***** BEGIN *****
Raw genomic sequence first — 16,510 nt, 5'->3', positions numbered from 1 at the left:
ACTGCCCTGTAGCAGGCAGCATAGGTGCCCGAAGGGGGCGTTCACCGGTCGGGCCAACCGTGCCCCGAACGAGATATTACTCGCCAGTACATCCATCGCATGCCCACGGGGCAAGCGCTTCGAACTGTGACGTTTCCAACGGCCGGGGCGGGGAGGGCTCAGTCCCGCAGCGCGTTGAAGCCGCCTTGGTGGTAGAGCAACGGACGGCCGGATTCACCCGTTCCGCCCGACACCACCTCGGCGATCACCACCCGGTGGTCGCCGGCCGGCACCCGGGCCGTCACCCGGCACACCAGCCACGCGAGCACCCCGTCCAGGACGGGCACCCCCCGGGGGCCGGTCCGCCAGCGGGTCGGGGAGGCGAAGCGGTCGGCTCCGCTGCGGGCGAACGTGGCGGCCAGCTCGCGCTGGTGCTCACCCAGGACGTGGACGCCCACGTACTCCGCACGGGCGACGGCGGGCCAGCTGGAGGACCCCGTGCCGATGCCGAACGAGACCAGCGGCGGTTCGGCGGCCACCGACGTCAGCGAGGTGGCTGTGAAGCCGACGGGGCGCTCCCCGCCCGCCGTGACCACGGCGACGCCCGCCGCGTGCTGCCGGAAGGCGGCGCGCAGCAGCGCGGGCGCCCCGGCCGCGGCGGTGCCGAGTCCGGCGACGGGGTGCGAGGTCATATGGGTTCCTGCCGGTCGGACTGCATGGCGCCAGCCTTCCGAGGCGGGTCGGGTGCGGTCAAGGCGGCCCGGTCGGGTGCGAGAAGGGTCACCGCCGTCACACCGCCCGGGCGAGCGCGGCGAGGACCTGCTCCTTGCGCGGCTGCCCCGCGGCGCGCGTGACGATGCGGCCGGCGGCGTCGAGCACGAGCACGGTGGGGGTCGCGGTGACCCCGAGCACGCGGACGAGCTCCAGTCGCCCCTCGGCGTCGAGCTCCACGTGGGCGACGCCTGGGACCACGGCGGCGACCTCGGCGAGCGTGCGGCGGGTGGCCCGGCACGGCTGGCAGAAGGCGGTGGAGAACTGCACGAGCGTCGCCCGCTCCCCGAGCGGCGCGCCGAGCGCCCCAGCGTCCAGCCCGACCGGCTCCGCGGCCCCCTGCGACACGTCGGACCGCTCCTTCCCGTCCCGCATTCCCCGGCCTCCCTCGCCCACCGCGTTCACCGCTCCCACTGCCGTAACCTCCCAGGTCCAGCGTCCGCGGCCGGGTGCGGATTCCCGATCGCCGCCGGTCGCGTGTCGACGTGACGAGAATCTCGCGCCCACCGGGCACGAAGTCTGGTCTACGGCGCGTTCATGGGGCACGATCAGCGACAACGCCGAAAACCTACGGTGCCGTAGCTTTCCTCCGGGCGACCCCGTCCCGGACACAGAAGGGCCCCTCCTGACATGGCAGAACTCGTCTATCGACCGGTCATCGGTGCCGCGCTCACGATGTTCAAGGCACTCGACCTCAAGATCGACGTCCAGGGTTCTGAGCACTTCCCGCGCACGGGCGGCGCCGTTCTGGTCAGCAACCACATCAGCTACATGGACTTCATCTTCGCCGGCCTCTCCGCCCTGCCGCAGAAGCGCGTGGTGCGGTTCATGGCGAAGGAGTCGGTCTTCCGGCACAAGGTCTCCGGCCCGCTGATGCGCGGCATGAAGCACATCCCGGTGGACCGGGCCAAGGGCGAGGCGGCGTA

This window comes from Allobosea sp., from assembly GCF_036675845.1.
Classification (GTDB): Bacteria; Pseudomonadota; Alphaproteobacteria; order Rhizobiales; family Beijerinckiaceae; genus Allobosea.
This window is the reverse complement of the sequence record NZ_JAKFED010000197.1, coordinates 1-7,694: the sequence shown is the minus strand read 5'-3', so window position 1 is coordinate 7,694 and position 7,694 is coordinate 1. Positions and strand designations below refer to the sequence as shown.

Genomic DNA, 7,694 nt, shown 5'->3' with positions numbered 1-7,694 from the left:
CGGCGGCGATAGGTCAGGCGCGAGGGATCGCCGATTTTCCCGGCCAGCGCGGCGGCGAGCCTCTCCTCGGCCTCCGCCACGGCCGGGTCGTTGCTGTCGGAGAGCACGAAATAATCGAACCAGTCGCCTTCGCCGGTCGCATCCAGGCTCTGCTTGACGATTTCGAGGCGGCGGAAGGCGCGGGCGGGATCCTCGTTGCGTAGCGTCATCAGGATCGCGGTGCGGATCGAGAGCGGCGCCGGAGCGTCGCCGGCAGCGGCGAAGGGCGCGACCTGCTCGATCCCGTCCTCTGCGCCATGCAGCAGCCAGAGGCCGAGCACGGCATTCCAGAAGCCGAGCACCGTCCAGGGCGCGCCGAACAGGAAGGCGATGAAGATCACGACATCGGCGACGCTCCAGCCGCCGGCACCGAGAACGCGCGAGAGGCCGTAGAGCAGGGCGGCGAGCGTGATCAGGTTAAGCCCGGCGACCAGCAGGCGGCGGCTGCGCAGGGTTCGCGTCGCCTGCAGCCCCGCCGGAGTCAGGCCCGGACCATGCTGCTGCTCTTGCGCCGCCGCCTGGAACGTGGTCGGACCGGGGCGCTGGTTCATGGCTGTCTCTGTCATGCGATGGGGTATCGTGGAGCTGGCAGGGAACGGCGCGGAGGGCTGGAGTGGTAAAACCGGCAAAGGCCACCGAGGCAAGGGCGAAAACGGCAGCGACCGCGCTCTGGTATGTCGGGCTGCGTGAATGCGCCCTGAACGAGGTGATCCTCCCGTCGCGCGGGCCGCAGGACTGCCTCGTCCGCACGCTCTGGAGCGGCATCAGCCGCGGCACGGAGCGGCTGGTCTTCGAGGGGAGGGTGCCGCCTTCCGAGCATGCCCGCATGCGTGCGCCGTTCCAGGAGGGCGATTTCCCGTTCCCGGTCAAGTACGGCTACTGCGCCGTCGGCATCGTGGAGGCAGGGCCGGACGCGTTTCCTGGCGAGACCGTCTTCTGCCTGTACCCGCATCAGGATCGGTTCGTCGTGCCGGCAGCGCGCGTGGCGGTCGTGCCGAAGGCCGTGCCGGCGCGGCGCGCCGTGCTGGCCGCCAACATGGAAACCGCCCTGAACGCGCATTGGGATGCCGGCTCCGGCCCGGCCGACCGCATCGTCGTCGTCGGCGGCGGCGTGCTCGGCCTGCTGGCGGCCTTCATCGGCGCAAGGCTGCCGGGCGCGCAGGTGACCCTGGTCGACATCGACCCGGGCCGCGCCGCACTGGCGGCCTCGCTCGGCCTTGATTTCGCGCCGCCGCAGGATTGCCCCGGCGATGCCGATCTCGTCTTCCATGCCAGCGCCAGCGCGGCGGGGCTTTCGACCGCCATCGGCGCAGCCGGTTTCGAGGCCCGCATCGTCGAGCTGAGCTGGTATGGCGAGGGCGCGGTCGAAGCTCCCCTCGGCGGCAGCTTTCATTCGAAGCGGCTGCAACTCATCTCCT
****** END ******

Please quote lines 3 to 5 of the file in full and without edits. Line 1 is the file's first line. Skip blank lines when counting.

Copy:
This window comes from Allobosea sp., from assembly GCF_036675845.1.
Classification (GTDB): Bacteria; Pseudomonadota; Alphaproteobacteria; order Rhizobiales; family Beijerinckiaceae; genus Allobosea.
This window is the reverse complement of the sequence record NZ_JAKFED010000197.1, coordinates 1-7,694: the sequence shown is the minus strand read 5'-3', so window position 1 is coordinate 7,694 and position 7,694 is coordinate 1. Positions and strand designations below refer to the sequence as shown.